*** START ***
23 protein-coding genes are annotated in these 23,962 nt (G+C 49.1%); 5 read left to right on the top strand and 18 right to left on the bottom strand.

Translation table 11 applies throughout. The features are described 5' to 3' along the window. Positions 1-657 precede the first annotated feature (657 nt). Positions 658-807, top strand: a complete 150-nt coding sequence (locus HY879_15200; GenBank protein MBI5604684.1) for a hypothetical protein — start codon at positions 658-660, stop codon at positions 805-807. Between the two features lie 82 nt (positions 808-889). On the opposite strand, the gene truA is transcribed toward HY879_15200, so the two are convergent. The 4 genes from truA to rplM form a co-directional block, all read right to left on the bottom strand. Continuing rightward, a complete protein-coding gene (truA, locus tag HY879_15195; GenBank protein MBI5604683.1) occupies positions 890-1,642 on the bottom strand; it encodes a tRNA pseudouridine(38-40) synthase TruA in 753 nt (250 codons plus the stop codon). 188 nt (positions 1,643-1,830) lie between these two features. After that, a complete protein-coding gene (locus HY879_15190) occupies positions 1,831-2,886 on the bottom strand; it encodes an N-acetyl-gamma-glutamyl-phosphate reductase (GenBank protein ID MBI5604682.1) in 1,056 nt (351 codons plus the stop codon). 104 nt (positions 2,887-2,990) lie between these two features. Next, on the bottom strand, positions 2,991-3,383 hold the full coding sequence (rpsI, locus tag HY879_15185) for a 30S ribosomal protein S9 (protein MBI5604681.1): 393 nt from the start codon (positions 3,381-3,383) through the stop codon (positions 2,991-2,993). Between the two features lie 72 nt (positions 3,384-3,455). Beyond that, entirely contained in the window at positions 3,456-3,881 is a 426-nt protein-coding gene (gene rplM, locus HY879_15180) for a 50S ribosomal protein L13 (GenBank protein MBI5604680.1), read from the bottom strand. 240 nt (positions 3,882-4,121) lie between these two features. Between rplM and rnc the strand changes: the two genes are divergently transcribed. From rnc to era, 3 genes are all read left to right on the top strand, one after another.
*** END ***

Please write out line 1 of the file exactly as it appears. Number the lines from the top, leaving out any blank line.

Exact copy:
23 protein-coding genes are annotated in these 23,962 nt (G+C 49.1%); 5 read left to right on the top strand and 18 right to left on the bottom strand.